Recipes

Warm cucumber and shrimp sauté recipe: Day 32

Extremely tasty, fast to make and easy enough to spice it to your liking: a hit in our family—or, at least, with my husband, our toddler and me. Our 19-year-old housemate/student/my sister-in-law was a little less enthusiastic as she has issues looking at shrimp on her plate. If shrimp are submerged in soup, mind you, she can easily gobble them up and ask for another helping (like with the Restaurant-style ginger-scented shrimp and mushroom soup), but there is something about seeing shrimp curled up on her plate that turns her off. For the record, she doesn’t do well with having a whole fish, head and all, on her plate, either.

Extremely tasty, fast to make and easy enough to spice it to your liking: a hit in our family—or, at least, with my husband, our toddler and me. Our 19-year-old housemate/student/my sister-in-law was a little less enthusiastic as she has issues looking at shrimp on her plate. If shrimp are submerged in soup, mind you, she can easily gobble them up and ask for another helping (like with the Restaurant-style ginger-scented shrimp and mushroom soup), but there is something about seeing shrimp curled up on her plate that turns her off. For the record, she doesn’t do well with having a whole fish, head and all, on her plate, either. 

Before preparing this recipe I put on the rice: cinnamon-scented basmati rice as suggested in the sidebar. All I needed to do was add a stick of cinnamon to the rice as it was cooking. Easy peasy and its fragrance filled the house. I don’t recall ever having had warm cucumber before. I used English cucumber for this recipe, as the lovely Ontario field cucumbers aren’t yet in season. I cut it lengthwise, as instructed, scraped out the seeds and discarded them (into my mouth). I wasn’t sure, yet, why I needed to scrape out the seeds but I had faith that it must be for a very good reason.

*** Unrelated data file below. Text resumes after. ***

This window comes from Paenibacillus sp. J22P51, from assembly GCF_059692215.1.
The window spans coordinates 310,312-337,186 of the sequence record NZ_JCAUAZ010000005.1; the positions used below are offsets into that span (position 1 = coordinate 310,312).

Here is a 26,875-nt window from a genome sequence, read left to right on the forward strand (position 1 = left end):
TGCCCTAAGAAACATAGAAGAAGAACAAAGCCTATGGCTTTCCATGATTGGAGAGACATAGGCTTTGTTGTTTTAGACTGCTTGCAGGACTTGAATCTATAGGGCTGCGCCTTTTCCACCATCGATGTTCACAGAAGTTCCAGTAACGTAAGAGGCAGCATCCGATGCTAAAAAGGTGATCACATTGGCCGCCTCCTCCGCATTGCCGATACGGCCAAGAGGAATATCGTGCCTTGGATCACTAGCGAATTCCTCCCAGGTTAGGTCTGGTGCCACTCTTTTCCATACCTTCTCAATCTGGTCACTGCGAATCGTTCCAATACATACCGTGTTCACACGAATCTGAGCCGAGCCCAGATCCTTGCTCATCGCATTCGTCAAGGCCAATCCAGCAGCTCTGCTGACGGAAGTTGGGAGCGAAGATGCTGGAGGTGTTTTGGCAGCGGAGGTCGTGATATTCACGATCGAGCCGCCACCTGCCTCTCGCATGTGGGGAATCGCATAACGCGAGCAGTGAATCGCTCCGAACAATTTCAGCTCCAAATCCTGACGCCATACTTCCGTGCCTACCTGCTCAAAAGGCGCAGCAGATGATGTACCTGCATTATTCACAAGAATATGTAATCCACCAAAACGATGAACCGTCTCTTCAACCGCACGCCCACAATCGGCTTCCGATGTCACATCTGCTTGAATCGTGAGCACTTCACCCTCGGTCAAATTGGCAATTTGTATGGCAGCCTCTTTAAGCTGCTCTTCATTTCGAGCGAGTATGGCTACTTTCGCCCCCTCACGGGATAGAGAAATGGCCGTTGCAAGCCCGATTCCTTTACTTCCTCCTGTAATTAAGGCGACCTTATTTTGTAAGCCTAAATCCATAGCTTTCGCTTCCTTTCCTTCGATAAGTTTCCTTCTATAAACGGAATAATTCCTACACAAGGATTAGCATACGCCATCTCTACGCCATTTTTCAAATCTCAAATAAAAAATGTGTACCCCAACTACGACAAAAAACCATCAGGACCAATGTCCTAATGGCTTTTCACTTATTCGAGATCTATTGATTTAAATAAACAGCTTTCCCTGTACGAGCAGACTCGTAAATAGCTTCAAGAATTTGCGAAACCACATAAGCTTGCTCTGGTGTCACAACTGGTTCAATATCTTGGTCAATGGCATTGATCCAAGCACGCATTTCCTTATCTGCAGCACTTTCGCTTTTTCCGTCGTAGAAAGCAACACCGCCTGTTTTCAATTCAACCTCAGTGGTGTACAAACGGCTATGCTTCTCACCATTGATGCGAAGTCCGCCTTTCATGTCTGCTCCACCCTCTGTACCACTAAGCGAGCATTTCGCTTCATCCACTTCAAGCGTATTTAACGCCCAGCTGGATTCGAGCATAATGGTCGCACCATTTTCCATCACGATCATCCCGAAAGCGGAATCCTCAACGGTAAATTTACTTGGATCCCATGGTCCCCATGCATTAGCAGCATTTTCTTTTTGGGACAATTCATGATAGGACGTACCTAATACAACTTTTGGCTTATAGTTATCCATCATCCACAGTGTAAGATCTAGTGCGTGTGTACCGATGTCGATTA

This meal was absolutely delicious. I saw why the innards of the cucumber should be discarded—their juices would have diluted the perfectly seasoned shrimp and vegetables. Warm cucumber—without the seeds—tasted like a new vegetable to me. My husband loved this dish as well. But after a few bites, he (predictably) asked my permission to add some hot sauce. It’s not that I don’t allow him to season his food; it’s just that I want him to taste things first to see if he even needs to alter it! I know he’s not the only husband in the world like this. 

I was impressed with how our two-year-old skillfully fed himself. I wasn’t sure how he would take to the cinnamon-infused rice but he carefully spooned himself generous portions with, incredibly, very little spillage. He left none of his dinner untouched: shrimp, yellow pepper, cucumber, basil. I even checked under the table around his high chair and in his catch-all bib (where items as large as half a slice of pizza have been found), but there were only a few grains of rice left. He loved it!